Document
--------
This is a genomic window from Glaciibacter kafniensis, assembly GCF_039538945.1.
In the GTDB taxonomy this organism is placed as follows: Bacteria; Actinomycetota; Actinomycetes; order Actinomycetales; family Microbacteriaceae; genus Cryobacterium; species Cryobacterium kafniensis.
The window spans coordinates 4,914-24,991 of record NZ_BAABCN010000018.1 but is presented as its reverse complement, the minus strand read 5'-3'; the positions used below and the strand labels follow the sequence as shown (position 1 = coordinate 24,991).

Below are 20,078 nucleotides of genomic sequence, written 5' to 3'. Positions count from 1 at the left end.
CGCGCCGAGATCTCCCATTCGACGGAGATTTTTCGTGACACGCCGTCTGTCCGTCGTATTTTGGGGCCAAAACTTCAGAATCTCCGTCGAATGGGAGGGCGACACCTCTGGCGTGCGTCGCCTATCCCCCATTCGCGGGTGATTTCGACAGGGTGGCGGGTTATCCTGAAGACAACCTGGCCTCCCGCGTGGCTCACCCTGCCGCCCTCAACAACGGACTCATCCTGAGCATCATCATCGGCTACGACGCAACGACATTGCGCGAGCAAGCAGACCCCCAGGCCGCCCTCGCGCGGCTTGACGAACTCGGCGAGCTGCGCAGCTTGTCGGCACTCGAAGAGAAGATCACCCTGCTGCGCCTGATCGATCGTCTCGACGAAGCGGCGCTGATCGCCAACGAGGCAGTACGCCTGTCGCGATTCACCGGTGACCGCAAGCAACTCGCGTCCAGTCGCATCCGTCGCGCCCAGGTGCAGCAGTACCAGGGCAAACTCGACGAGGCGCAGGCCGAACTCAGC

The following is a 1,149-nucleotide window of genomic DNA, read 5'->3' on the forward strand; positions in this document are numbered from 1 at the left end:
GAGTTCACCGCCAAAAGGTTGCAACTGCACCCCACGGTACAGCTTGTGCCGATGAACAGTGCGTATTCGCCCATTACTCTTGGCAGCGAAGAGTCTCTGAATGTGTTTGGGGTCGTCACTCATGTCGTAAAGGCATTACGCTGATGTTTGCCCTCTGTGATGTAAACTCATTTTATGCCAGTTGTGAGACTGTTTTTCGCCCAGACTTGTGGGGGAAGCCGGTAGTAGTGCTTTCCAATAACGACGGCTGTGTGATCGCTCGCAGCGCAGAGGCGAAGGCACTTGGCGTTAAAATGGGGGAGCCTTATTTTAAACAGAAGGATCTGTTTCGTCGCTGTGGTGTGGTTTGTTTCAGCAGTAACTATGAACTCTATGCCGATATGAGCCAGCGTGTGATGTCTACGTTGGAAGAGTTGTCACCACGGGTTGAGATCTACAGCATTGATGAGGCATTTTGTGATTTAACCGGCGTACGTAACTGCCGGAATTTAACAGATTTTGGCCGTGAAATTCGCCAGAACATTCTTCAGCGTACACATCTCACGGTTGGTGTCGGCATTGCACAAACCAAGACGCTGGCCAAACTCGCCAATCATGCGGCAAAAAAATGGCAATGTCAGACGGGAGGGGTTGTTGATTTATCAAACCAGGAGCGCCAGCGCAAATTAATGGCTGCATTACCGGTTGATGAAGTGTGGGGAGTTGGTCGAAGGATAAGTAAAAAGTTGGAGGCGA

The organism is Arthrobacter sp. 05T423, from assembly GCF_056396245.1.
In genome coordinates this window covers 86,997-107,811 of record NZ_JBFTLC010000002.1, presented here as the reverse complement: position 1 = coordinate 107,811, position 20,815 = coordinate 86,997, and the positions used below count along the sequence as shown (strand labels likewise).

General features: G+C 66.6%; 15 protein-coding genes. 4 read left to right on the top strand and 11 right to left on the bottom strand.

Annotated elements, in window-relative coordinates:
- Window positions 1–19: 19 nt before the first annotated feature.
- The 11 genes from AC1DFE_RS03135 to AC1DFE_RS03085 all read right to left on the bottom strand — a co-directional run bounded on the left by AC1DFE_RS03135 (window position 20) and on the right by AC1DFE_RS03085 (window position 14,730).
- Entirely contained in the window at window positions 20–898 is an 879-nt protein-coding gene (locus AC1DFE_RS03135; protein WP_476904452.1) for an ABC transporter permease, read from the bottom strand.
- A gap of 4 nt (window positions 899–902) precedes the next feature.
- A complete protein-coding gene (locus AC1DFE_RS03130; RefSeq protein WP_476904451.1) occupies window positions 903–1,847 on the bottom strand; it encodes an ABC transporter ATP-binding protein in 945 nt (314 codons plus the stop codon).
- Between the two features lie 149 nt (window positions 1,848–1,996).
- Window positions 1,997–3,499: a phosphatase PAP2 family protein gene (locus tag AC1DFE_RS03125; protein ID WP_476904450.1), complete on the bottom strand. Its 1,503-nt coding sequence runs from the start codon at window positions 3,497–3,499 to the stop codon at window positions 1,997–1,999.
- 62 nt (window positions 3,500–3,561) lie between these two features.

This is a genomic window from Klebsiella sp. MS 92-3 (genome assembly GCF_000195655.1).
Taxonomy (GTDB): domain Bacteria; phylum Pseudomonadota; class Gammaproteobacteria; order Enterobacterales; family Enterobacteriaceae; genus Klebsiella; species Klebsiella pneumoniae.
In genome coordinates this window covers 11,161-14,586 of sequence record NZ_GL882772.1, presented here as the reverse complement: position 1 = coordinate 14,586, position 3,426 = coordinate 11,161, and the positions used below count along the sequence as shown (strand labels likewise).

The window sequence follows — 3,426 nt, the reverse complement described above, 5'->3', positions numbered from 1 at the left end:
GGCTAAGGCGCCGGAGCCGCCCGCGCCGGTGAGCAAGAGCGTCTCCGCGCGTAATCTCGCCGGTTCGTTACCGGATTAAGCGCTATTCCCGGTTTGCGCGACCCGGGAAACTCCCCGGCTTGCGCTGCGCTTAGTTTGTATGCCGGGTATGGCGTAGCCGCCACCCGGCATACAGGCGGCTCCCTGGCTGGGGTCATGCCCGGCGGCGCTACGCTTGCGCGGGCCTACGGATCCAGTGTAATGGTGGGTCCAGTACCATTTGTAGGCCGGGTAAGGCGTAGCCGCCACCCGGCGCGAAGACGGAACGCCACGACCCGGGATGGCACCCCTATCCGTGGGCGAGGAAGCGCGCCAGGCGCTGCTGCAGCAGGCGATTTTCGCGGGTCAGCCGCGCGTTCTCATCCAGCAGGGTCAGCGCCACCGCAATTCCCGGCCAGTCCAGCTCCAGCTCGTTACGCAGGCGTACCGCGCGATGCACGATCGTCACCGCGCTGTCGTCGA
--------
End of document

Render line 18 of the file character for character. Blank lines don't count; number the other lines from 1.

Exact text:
- Window positions 1,997–3,499: a phosphatase PAP2 family protein gene (locus tag AC1DFE_RS03125; protein ID WP_476904450.1), complete on the bottom strand. Its 1,503-nt coding sequence runs from the start codon at window positions 3,497–3,499 to the stop codon at window positions 1,997–1,999.